?
Solved

I thought that my program had closed - it hadn't !!

Posted on 2003-03-14
3
Medium Priority
?
183 Views
Last Modified: 2010-04-15
This may be something simple that I'm just missing the point on.
I have a C#/.Net application that works against a number of databases and makes entries / updates to a SQL Server database.
I emptied my target database and started my application (run-time rather than through the design editor).  Shortly thereafter I remembered that I still had a mistake in the code, so promptly chose to close my application (from the task bar - I have Windows 2000).
I had assumed that my application had then ended - it was not visible in the 'Application' tab within 'Windows Task Manager' and not was visibly running on the desktop.  
I set about the emptying of the database table again - successfully.
I then did a COUNT against the tables to ensure that they were empty (I'm a stickler for being careful) and found that there were now entries in the tables.
It appeared that my application was still running - and entries being made / updated to my SQL Server database tables.
The application was then found to be running through the 'Processes' tab within 'Windows Task Manager'.

My question (at long last I get to the point ...) is how do I ensure that when I close the application (through whatever means) all the processes associated with it are stopped and my application is actually killed.

This may be a simple issue with an obvious answer (I'm hoping so) but I can't see it for looking.

Thanks in advance.
Steve
0
Comment
Question by:StevenK
[X]
Welcome to Experts Exchange

Add your voice to the tech community where 5M+ people just like you are talking about what matters.

  • Help others & share knowledge
  • Earn cash & points
  • Learn & ask questions
3 Comments
 
LVL 22

Expert Comment

by:Mohammed Nasman
ID: 8138228
Hello

  from Process Tab Click on your process and choose End Process Tree, that should end your application with it's associated process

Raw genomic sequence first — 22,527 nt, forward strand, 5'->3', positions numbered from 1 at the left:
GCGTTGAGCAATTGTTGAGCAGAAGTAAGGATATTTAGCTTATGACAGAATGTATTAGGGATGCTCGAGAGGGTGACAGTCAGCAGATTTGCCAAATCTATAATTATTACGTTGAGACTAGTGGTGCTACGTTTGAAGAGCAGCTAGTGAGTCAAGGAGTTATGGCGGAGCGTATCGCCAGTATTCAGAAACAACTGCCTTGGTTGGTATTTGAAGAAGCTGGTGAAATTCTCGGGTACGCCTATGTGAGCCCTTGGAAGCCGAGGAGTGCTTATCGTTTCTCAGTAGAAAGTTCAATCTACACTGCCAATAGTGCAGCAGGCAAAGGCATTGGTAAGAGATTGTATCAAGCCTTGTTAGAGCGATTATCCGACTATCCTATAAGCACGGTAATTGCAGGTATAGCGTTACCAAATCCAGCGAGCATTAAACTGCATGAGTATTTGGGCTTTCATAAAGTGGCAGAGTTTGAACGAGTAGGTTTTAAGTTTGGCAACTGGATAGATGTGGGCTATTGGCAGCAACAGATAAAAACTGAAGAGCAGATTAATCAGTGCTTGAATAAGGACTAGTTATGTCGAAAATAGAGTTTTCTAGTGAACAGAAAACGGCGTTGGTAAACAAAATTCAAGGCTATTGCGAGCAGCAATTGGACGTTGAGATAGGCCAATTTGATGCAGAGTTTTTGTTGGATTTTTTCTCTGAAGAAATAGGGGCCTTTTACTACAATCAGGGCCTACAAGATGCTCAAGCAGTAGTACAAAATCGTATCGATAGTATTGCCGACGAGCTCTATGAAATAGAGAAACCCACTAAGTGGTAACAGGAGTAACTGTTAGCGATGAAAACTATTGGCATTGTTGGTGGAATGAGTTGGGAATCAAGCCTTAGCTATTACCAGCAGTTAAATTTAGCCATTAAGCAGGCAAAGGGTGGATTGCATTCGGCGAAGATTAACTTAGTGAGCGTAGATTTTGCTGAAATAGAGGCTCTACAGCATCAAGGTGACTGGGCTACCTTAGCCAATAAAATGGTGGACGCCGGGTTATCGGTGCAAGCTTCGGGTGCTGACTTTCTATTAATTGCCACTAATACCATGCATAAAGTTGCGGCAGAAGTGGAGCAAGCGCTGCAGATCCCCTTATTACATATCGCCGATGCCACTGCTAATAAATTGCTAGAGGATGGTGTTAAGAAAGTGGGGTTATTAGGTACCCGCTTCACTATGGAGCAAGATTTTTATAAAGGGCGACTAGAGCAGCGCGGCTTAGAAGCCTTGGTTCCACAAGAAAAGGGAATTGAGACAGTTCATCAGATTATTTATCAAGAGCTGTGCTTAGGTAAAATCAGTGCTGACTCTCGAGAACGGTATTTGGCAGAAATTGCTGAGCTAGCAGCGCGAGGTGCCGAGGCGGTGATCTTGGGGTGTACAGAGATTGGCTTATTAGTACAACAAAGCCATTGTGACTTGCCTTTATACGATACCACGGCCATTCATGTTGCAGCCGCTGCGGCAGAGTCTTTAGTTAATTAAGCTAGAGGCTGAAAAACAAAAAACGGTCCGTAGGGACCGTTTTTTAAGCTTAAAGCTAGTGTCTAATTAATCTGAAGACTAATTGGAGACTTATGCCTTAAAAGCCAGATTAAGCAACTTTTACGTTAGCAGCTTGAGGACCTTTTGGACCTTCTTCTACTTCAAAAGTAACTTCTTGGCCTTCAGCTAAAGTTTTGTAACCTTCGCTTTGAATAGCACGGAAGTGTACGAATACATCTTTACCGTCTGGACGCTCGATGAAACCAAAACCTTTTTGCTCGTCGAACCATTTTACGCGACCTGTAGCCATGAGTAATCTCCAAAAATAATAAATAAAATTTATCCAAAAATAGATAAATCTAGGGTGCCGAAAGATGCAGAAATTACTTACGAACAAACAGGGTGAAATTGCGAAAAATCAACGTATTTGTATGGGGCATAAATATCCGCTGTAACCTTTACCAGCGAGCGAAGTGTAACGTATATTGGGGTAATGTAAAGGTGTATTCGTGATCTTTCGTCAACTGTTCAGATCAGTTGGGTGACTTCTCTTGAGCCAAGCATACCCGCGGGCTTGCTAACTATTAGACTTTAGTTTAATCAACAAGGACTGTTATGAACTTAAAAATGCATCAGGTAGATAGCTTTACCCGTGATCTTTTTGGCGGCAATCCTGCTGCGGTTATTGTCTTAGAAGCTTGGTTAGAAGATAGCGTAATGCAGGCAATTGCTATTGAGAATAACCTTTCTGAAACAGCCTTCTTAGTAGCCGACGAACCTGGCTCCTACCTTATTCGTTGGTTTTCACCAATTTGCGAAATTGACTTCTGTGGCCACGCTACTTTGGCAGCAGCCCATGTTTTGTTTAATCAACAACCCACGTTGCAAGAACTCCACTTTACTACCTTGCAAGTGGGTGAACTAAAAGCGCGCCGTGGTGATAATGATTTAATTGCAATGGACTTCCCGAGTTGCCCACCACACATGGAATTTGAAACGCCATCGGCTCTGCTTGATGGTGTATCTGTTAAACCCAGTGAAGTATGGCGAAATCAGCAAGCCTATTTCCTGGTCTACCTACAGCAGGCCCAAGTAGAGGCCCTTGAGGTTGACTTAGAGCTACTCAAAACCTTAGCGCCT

0
 

Author Comment

by:StevenK
ID: 8142168
Hi - I know how to kill the application.
My concern is that when I deploy my application(s) at a client site that they think that they have stopped the application (through whatever means) but it's actually still running (and seen through Task Manager) unbeknownst to them.
Steve
0
 

Accepted Solution

by:
jtellis earned 60 total points
ID: 9049272
there is an easy way to fix this...In your nested loops that update the databases simply add in an if statement that gives the user the option to stop the process and delete the entries that were previously made.  if you send some code example i'll show you what i mean
0

Featured Post

What does it mean to be "Always On"?

Is your cloud always on? With an Always On cloud you won't have to worry about downtime for maintenance or software application code updates, ensuring that your bottom line isn't affected.

Question has a verified solution.

If you are experiencing a similar issue, please ask a related question

Introduction Hi all and welcome to my first article on Experts Exchange. A while ago, someone asked me if i could do some tutorials on object oriented programming. I decided to do them on C#. Now you may ask me, why's that? Well, one of the re…
Entity Framework is a powerful tool to help you interact with the DataBase but still doesn't help much when we have a Stored Procedure that returns more than one resultset. The solution takes some of out-of-the-box thinking; read on!
Do you want to know how to make a graph with Microsoft Access? First, create a query with the data for the chart. Then make a blank form and add a chart control. This video also shows how to change what data is displayed on the graph as well as form…
In this video, Percona Director of Solution Engineering Jon Tobin discusses the function and features of Percona Server for MongoDB. How Percona can help Percona can help you determine if Percona Server for MongoDB is the right solution for …
Suggested Courses

762 members asked questions and received personalized solutions in the past 7 days.

Join the community of 500,000 technology professionals and ask your questions.

Join & Ask a Question